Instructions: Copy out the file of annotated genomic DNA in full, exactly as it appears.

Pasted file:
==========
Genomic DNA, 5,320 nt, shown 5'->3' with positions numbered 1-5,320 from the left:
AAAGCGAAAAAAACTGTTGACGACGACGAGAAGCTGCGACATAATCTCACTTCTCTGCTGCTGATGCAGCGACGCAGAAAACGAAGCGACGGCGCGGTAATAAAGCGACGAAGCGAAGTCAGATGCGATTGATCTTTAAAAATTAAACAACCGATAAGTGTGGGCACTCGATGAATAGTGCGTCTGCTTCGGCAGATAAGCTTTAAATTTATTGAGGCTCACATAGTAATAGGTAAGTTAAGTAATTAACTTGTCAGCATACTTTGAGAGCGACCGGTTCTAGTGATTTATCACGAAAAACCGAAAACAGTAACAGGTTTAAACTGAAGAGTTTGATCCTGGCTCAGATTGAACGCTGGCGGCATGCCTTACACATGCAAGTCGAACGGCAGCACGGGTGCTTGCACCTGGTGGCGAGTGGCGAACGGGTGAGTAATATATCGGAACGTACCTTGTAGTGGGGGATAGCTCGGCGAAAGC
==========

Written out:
Genomic DNA, 5,320 nt, shown 5'->3' with positions numbered 1-5,320 from the left:
AAAGCGAAAAAAACTGTTGACGACGACGAGAAGCTGCGACATAATCTCACTTCTCTGCTGCTGATGCAGCGACGCAGAAAACGAAGCGACGGCGCGGTAATAAAGCGACGAAGCGAAGTCAGATGCGATTGATCTTTAAAAATTAAACAACCGATAAGTGTGGGCACTCGATGAATAGTGCGTCTGCTTCGGCAGATAAGCTTTAAATTTATTGAGGCTCACATAGTAATAGGTAAGTTAAGTAATTAACTTGTCAGCATACTTTGAGAGCGACCGGTTCTAGTGATTTATCACGAAAAACCGAAAACAGTAACAGGTTTAAACTGAAGAGTTTGATCCTGGCTCAGATTGAACGCTGGCGGCATGCCTTACACATGCAAGTCGAACGGCAGCACGGGTGCTTGCACCTGGTGGCGAGTGGCGAACGGGTGAGTAATATATCGGAACGTACCTTGTAGTGGGGGATAGCTCGGCGAAAGC